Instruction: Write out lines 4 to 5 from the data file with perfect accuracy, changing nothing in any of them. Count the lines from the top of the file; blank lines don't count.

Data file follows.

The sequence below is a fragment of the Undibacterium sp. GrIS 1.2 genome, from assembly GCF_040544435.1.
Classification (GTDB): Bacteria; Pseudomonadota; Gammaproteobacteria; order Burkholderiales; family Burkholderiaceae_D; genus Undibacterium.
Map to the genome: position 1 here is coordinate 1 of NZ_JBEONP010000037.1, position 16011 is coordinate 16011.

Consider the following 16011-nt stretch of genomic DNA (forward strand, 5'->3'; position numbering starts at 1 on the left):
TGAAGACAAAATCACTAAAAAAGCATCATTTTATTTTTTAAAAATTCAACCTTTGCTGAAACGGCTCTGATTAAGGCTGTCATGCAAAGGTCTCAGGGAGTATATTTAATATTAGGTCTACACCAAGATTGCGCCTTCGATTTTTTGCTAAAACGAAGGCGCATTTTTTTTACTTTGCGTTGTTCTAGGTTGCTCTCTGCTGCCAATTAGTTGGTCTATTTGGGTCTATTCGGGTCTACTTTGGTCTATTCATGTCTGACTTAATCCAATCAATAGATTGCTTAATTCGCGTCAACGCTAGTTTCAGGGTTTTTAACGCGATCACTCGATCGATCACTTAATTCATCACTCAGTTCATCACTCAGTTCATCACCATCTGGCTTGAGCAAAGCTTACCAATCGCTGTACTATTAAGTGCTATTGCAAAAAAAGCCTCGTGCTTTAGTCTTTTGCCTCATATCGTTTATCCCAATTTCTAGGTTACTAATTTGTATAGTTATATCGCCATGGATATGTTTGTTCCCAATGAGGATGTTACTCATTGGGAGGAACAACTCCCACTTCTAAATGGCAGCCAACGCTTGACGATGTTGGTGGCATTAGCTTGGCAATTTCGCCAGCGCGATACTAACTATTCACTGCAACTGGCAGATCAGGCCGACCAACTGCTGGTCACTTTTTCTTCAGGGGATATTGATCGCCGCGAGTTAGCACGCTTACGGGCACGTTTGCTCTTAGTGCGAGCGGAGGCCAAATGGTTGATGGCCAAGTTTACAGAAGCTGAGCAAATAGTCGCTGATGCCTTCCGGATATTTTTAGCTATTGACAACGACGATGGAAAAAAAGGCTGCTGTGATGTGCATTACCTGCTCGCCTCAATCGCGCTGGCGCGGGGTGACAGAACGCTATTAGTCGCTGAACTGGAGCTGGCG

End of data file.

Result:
Consider the following 16011-nt stretch of genomic DNA (forward strand, 5'->3'; position numbering starts at 1 on the left):
TGAAGACAAAATCACTAAAAAAGCATCATTTTATTTTTTAAAAATTCAACCTTTGCTGAAACGGCTCTGATTAAGGCTGTCATGCAAAGGTCTCAGGGAGTATATTTAATATTAGGTCTACACCAAGATTGCGCCTTCGATTTTTTGCTAAAACGAAGGCGCATTTTTTTTACTTTGCGTTGTTCTAGGTTGCTCTCTGCTGCCAATTAGTTGGTCTATTTGGGTCTATTCGGGTCTACTTTGGTCTATTCATGTCTGACTTAATCCAATCAATAGATTGCTTAATTCGCGTCAACGCTAGTTTCAGGGTTTTTAACGCGATCACTCGATCGATCACTTAATTCATCACTCAGTTCATCACTCAGTTCATCACCATCTGGCTTGAGCAAAGCTTACCAATCGCTGTACTATTAAGTGCTATTGCAAAAAAAGCCTCGTGCTTTAGTCTTTTGCCTCATATCGTTTATCCCAATTTCTAGGTTACTAATTTGTATAGTTATATCGCCATGGATATGTTTGTTCCCAATGAGGATGTTACTCATTGGGAGGAACAACTCCCACTTCTAAATGGCAGCCAACGCTTGACGATGTTGGTGGCATTAGCTTGGCAATTTCGCCAGCGCGATACTAACTATTCACTGCAACTGGCAGATCAGGCCGACCAACTGCTGGTCACTTTTTCTTCAGGGGATATTGATCGCCGCGAGTTAGCACGCTTACGGGCACGTTTGCTCTTAGTGCGAGCGGAGGCCAAATGGTTGATGGCCAAGTTTACAGAAGCTGAGCAAATAGTCGCTGATGCCTTCCGGATATTTTTAGCTATTGACAACGACGATGGAAAAAAAGGCTGCTGTGATGTGCATTACCTGCTCGCCTCAATCGCGCTGGCGCGGGGTGACAGAACGCTATTAGTCGCTGAACTGGAGCTGGCG